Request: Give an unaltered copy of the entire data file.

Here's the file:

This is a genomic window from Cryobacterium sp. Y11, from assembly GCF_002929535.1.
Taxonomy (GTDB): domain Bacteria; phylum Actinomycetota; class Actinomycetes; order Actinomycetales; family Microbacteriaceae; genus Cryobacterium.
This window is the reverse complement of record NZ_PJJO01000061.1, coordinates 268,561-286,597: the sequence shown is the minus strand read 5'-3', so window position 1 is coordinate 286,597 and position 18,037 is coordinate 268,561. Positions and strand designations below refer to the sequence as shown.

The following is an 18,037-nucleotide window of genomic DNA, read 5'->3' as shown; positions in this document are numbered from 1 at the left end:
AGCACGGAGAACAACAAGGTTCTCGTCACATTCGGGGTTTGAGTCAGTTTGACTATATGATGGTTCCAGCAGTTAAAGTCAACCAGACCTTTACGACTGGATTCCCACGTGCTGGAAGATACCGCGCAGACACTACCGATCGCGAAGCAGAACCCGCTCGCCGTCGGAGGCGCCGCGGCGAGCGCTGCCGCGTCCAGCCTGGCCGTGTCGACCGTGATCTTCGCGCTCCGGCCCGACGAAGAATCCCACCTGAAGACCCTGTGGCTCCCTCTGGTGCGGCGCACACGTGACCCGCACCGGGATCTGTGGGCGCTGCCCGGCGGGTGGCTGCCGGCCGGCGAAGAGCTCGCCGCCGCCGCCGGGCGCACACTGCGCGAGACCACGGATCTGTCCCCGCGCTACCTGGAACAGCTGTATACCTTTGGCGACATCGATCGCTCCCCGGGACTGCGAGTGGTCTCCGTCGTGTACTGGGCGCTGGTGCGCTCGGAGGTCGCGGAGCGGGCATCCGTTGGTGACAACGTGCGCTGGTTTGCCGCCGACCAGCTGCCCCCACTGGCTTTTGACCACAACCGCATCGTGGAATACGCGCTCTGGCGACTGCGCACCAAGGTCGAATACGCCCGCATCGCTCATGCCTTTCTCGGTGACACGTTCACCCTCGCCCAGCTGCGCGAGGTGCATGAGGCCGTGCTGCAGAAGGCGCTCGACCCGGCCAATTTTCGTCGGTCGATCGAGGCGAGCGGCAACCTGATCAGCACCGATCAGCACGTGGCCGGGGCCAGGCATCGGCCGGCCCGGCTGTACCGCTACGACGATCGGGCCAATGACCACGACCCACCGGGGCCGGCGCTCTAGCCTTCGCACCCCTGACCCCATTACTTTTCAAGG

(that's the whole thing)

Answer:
This is a genomic window from Cryobacterium sp. Y11, from assembly GCF_002929535.1.
Taxonomy (GTDB): domain Bacteria; phylum Actinomycetota; class Actinomycetes; order Actinomycetales; family Microbacteriaceae; genus Cryobacterium.
This window is the reverse complement of record NZ_PJJO01000061.1, coordinates 268,561-286,597: the sequence shown is the minus strand read 5'-3', so window position 1 is coordinate 286,597 and position 18,037 is coordinate 268,561. Positions and strand designations below refer to the sequence as shown.

The following is an 18,037-nucleotide window of genomic DNA, read 5'->3' as shown; positions in this document are numbered from 1 at the left end:
AGCACGGAGAACAACAAGGTTCTCGTCACATTCGGGGTTTGAGTCAGTTTGACTATATGATGGTTCCAGCAGTTAAAGTCAACCAGACCTTTACGACTGGATTCCCACGTGCTGGAAGATACCGCGCAGACACTACCGATCGCGAAGCAGAACCCGCTCGCCGTCGGAGGCGCCGCGGCGAGCGCTGCCGCGTCCAGCCTGGCCGTGTCGACCGTGATCTTCGCGCTCCGGCCCGACGAAGAATCCCACCTGAAGACCCTGTGGCTCCCTCTGGTGCGGCGCACACGTGACCCGCACCGGGATCTGTGGGCGCTGCCCGGCGGGTGGCTGCCGGCCGGCGAAGAGCTCGCCGCCGCCGCCGGGCGCACACTGCGCGAGACCACGGATCTGTCCCCGCGCTACCTGGAACAGCTGTATACCTTTGGCGACATCGATCGCTCCCCGGGACTGCGAGTGGTCTCCGTCGTGTACTGGGCGCTGGTGCGCTCGGAGGTCGCGGAGCGGGCATCCGTTGGTGACAACGTGCGCTGGTTTGCCGCCGACCAGCTGCCCCCACTGGCTTTTGACCACAACCGCATCGTGGAATACGCGCTCTGGCGACTGCGCACCAAGGTCGAATACGCCCGCATCGCTCATGCCTTTCTCGGTGACACGTTCACCCTCGCCCAGCTGCGCGAGGTGCATGAGGCCGTGCTGCAGAAGGCGCTCGACCCGGCCAATTTTCGTCGGTCGATCGAGGCGAGCGGCAACCTGATCAGCACCGATCAGCACGTGGCCGGGGCCAGGCATCGGCCGGCCCGGCTGTACCGCTACGACGATCGGGCCAATGACCACGACCCACCGGGGCCGGCGCTCTAGCCTTCGCACCCCTGACCCCATTACTTTTCAAGG